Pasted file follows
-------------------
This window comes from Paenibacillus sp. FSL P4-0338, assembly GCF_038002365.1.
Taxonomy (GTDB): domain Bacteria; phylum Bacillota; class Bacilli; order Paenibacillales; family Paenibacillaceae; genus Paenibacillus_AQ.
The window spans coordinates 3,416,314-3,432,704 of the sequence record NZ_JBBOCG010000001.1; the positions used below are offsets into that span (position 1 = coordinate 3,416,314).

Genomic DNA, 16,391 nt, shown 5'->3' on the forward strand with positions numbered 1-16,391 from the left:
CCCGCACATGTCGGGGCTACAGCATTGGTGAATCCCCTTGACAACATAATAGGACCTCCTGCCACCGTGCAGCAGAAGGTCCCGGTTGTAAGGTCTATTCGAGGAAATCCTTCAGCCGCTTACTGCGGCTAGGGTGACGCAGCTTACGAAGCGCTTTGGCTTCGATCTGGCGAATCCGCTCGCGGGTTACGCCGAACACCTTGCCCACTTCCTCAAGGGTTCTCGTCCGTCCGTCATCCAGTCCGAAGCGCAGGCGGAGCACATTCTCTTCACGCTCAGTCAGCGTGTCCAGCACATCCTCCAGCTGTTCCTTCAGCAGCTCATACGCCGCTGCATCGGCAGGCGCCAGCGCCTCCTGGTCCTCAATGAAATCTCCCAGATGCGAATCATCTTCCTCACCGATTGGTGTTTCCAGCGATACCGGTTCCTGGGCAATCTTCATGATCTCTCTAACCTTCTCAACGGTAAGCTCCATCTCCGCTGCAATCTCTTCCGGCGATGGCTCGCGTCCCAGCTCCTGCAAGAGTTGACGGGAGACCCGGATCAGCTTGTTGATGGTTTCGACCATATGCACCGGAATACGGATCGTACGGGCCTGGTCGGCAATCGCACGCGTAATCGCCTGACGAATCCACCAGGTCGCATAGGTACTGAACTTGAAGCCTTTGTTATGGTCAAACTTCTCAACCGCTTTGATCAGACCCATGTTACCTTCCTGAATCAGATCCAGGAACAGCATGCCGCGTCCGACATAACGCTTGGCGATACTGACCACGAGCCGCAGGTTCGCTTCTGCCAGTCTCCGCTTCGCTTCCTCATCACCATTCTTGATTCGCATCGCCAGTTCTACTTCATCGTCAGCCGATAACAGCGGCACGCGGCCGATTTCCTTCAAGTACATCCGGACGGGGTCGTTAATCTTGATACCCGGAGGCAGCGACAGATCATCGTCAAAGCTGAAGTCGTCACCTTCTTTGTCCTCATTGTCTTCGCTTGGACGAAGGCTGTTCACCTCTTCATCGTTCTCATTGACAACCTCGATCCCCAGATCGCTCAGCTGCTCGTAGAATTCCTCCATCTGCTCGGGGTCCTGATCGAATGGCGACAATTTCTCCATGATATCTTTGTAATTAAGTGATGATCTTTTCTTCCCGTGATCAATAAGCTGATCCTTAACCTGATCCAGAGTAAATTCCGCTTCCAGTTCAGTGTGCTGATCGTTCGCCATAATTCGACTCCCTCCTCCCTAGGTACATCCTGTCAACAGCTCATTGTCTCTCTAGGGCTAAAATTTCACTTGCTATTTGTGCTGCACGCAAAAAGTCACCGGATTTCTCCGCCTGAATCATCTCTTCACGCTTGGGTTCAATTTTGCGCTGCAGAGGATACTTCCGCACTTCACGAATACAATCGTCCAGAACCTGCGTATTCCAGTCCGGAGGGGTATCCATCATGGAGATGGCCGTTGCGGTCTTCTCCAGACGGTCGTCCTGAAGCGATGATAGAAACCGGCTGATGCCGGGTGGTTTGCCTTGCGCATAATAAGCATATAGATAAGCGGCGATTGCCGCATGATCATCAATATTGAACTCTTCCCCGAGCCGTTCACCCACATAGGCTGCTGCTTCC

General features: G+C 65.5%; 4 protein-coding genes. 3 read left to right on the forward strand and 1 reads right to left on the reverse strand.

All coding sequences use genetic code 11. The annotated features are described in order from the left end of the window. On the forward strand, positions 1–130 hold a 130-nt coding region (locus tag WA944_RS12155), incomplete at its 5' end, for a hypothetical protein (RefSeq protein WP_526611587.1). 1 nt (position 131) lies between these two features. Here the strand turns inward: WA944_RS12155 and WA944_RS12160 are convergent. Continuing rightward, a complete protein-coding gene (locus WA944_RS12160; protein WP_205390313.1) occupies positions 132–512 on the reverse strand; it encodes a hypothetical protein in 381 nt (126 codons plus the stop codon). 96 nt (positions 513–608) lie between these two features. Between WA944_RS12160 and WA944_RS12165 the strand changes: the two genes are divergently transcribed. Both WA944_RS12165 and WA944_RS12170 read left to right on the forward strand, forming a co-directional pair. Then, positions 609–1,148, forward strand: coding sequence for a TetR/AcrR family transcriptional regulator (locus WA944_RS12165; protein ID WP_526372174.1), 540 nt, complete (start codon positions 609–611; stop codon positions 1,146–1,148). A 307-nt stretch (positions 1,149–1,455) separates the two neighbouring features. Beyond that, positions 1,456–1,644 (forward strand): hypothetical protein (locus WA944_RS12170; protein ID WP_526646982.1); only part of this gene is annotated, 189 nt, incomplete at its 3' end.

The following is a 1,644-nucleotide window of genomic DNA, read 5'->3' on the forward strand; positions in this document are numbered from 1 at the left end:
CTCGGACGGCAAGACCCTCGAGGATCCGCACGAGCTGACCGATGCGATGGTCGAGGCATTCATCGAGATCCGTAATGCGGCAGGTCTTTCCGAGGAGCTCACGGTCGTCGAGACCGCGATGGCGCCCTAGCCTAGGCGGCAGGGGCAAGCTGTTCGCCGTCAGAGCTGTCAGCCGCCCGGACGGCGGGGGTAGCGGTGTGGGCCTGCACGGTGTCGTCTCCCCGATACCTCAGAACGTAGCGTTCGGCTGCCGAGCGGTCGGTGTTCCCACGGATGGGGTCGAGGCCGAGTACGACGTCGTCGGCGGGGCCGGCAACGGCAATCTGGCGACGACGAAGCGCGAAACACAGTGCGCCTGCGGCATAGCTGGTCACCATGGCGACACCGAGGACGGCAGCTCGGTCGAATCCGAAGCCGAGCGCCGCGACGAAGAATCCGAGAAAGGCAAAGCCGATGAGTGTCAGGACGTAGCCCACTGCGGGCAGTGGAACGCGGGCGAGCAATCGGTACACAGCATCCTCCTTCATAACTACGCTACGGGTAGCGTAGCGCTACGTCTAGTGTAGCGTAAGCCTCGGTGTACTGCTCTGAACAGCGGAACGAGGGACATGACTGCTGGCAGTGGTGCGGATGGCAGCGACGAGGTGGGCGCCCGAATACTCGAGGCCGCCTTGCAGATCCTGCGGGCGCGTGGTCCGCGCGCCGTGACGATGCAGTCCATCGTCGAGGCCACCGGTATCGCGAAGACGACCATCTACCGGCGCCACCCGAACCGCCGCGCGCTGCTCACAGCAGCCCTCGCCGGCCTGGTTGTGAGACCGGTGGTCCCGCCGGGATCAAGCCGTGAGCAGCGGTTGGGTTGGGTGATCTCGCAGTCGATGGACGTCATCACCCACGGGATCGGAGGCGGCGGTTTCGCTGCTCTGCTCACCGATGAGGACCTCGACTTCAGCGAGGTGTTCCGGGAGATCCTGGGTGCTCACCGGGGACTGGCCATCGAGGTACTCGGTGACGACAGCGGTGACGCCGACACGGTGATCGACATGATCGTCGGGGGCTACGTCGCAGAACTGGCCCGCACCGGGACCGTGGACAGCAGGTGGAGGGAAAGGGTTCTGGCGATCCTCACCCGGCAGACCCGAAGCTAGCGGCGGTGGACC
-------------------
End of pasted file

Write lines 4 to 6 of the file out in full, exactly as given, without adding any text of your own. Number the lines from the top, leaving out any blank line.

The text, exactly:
Genomic DNA, 16,391 nt, shown 5'->3' on the forward strand with positions numbered 1-16,391 from the left:
CCCGCACATGTCGGGGCTACAGCATTGGTGAATCCCCTTGACAACATAATAGGACCTCCTGCCACCGTGCAGCAGAAGGTCCCGGTTGTAAGGTCTATTCGAGGAAATCCTTCAGCCGCTTACTGCGGCTAGGGTGACGCAGCTTACGAAGCGCTTTGGCTTCGATCTGGCGAATCCGCTCGCGGGTTACGCCGAACACCTTGCCCACTTCCTCAAGGGTTCTCGTCCGTCCGTCATCCAGTCCGAAGCGCAGGCGGAGCACATTCTCTTCACGCTCAGTCAGCGTGTCCAGCACATCCTCCAGCTGTTCCTTCAGCAGCTCATACGCCGCTGCATCGGCAGGCGCCAGCGCCTCCTGGTCCTCAATGAAATCTCCCAGATGCGAATCATCTTCCTCACCGATTGGTGTTTCCAGCGATACCGGTTCCTGGGCAATCTTCATGATCTCTCTAACCTTCTCAACGGTAAGCTCCATCTCCGCTGCAATCTCTTCCGGCGATGGCTCGCGTCCCAGCTCCTGCAAGAGTTGACGGGAGACCCGGATCAGCTTGTTGATGGTTTCGACCATATGCACCGGAATACGGATCGTACGGGCCTGGTCGGCAATCGCACGCGTAATCGCCTGACGAATCCACCAGGTCGCATAGGTACTGAACTTGAAGCCTTTGTTATGGTCAAACTTCTCAACCGCTTTGATCAGACCCATGTTACCTTCCTGAATCAGATCCAGGAACAGCATGCCGCGTCCGACATAACGCTTGGCGATACTGACCACGAGCCGCAGGTTCGCTTCTGCCAGTCTCCGCTTCGCTTCCTCATCACCATTCTTGATTCGCATCGCCAGTTCTACTTCATCGTCAGCCGATAACAGCGGCACGCGGCCGATTTCCTTCAAGTACATCCGGACGGGGTCGTTAATCTTGATACCCGGAGGCAGCGACAGATCATCGTCAAAGCTGAAGTCGTCACCTTCTTTGTCCTCATTGTCTTCGCTTGGACGAAGGCTGTTCACCTCTTCATCGTTCTCATTGACAACCTCGATCCCCAGATCGCTCAGCTGCTCGTAGAATTCCTCCATCTGCTCGGGGTCCTGATCGAATGGCGACAATTTCTCCATGATATCTTTGTAATTAAGTGATGATCTTTTCTTCCCGTGATCAATAAGCTGATCCTTAACCTGATCCAGAGTAAATTCCGCTTCCAGTTCAGTGTGCTGATCGTTCGCCATAATTCGACTCCCTCCTCCCTAGGTACATCCTGTCAACAGCTCATTGTCTCTCTAGGGCTAAAATTTCACTTGCTATTTGTGCTGCACGCAAAAAGTCACCGGATTTCTCCGCCTGAATCATCTCTTCACGCTTGGGTTCAATTTTGCGCTGCAGAGGATACTTCCGCACTTCACGAATACAATCGTCCAGAACCTGCGTATTCCAGTCCGGAGGGGTATCCATCATGGAGATGGCCGTTGCGGTCTTCTCCAGACGGTCGTCCTGAAGCGATGATAGAAACCGGCTGATGCCGGGTGGTTTGCCTTGCGCATAATAAGCATATAGATAAGCGGCGATTGCCGCATGATCATCAATATTGAACTCTTCCCCGAGCCGTTCACCCACATAGGCTGCTGCTTCC

General features: G+C 65.5%; 4 protein-coding genes. 3 read left to right on the forward strand and 1 reads right to left on the reverse strand.